Valentine’s Day on Kanopy!

Happy Valentine’s Day, readers! For those who observe, this awkward placement of a holiday right smack in the middle of the week might mean low-key plans. Take-out, sweatpants, maybe bingeing Netflix’s new adaptation of David Nicholl’s One Day (and sobbing into your tea, if you’re me). If you’re planning on a cozy night in, movie streaming platform Kanopy has got you covered with some prime Valentines films in their new Reel Romance in February collection. They’re got tons of classics like Four Weddings and a Funeral, Moonstruck, and Shakespeare in Love, but you can also find some more obscure gems. Below are some lesser-known films to check out with your VPL card on this day celebrating all things romance.  

Mr. Malcolm’s List 

For the Bridgerton fans looking longingly towards the new season in May! Mr. Malcolm’s List is a tasty little cake pop of a movie: short, sugary, covered in pink frosting. The plot is basically a series of Shakespearean-style hijinks, set in Regency England (aka Jane Austen time). Julia Thistlethwait is a vivacious young woman out on the Regency dating scene, but finds her charms thwarted by one Mr. Malcolm when she fails to meet his wifely criteria—his titular “list.” Determined to get revenge for this public embarrassment, Julia enlists her more docile friend Selina to ensnare Mr. Malcolm and then reject him. Of course, things don’t go according to plan, and soon enough real feelings are involved. Not a serious movie by any means, but perfect for those looking for an easy, breezy watch while munching on heart-shaped chocolates.  

Love Affair 

You know that well-known movie thing where two people decide to meet at some point in the future, say, on top of the Empire State Building, or some variation thereof? It started here, in 1939’s Love Story! The story might feel familiar to us now in 2024: two star-crossed people (in this film, a French painter and an American singer) meet while on board a ship. Though they click right away, they’re both engaged to other people. They agree to meet six months later atop the Empire State Building—but alas, tragedy intervenes. Can true love prevail? While Love Story itself isn’t as well-known as its 1957 remake An Affair to Remember, it was the blueprint for tons of romance films to come (it was also quite scandalous at the time for its *gasp* hint of adultery). Fans of classic film will find it well worth the watch!

God’s Own Country 

Britain’s answer to Brokeback Mountainthis time with a happy ending! Set in the cold, windswept landscape of Yorkshire, God’s Own Country follows a young sheep farmer named Johnny who lives a lonely existence with his father and grandmother, finding solace in the bottle and meaningless hookups. The drudgery of his life is broken up by the arrival of a Romanian worker named Gheorghe, and after some xenophobic tension, the two fall quietly in love. Of course, there are obstacles, but they mercifully have nothing to do with homophobia; unused to being loved, Johnny leans towards self-sabotage and must work on his own personal issues in order to make it work with Gheorge. A very quiet movie, with an overall hopeful message regarding both love and immigration, as well as one of my favourite romantic lines (“I’ve come all this way up here, on a coach and everything”). Unexpectedly lovely!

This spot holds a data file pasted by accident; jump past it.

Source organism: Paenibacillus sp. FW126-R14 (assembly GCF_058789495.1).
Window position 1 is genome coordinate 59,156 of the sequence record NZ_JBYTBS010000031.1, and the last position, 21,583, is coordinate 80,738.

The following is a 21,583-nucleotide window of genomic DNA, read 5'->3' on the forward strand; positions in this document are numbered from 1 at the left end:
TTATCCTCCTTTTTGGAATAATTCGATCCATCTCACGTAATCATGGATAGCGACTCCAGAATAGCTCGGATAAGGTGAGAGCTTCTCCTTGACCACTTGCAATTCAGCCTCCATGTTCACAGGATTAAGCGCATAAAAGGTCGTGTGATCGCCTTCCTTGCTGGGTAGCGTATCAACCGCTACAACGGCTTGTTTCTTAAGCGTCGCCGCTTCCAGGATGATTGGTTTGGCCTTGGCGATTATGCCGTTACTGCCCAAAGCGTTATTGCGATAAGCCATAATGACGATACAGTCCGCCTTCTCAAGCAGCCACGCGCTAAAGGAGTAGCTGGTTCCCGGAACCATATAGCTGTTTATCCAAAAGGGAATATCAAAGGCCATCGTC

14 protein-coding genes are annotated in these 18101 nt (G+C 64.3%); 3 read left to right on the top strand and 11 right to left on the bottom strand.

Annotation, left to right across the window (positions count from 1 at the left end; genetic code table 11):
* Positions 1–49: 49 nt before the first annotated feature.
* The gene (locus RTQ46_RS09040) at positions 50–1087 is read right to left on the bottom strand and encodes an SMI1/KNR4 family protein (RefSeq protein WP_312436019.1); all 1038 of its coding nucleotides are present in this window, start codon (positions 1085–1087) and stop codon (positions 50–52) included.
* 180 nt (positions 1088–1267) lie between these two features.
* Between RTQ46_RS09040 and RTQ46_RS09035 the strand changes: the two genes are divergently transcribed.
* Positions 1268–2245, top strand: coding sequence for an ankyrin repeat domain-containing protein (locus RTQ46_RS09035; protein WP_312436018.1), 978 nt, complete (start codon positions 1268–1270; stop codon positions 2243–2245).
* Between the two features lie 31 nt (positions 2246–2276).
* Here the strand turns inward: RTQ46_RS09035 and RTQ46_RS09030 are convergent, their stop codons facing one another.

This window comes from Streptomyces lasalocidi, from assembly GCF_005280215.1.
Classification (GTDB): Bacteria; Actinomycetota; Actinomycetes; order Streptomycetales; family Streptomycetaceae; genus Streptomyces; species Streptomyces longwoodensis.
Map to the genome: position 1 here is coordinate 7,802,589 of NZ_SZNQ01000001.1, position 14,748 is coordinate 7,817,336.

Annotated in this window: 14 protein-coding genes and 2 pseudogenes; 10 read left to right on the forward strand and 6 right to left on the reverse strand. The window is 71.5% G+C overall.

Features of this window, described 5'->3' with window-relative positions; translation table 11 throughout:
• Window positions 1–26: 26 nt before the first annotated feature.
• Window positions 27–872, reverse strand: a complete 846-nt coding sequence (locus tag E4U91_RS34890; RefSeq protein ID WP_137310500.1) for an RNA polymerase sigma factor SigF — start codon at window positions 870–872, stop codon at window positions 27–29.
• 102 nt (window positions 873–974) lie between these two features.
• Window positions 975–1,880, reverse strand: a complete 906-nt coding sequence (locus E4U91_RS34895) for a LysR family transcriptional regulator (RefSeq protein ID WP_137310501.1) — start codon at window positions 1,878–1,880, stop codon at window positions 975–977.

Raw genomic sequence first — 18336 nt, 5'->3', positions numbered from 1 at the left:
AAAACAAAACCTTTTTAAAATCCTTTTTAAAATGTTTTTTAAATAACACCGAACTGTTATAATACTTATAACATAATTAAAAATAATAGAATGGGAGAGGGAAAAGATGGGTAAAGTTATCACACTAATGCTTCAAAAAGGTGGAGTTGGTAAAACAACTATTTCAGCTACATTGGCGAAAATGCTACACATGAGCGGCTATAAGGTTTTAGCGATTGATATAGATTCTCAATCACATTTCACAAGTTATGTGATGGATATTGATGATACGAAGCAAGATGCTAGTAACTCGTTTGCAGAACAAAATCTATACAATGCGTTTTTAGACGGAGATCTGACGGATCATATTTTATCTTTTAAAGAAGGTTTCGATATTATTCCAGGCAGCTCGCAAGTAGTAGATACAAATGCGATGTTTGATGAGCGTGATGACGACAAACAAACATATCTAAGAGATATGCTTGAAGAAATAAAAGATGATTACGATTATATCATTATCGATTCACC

A story of queer love flourishing under conservative oppression, Rafiki tells the story of two Kenyan girls, Kena and Ziki, daughters of political rivals in Nairobi. The girls’ love is dangerous in a place where homosexuality is illegal, but this isn’t a Bury Your Gays film, so expect a hopeful-to-happy ending! The film, which centres around Nairobi’s vibrant youth culture, is saturated with colour and bursting with personality, a visual feast. Rafiki (which is Swahili for “friend”) made news when director Wanuri Kahiu sued the Kenyan government to allow the film to be screened in order to qualify for a Foreign Language Film Oscar nomination—which it did! For one week the film played in a theatre in Kenya to sold out shows (though it ultimately was not Kenya’s submission for the Academy Awards).  

Miss Pettigrew Lives for a Day 

This one isn’t a romance movie by strict definition, but there is a lot of romance involved and it’s lots of fun, so I’m recommending it! Miss Pettigrew (Frances McDormand) is a down-on-her-luck middle aged woman looking for work in bustling 1930s London when she falls into the glamorous world of an American starlet named Delysia Lafosse (Amy Adams), whose personal life involves affairs with three different men. Over the course of a day, Miss Pettigrew and Delysia encounter a series of screwball comedy scenarios that lead to them both finding love. Amy Adams is a bubbly delight in this, and Lee Pace (as one of her suitors, a lovelorn and penniless pianist) is at his absolute dreamiest. An excellent choice for feel-good fun.  

Of course, this is just a drop in the bucket of what you’ll find on Kanopy! Your library card is the key to a whole world of film. And if you’re not finding what you’re looking for there, have a look at our Hoopla collection as well!

About Alyssia

Alyssia is an Adult Services Librarian at the Vaughan Public Libraries. Nothing makes her happier than a great book and a great cup of coffee. She loves fiction in all formats - books, movies, television, you name it - and is always on the lookout for awesome new music.  |  Meet the team

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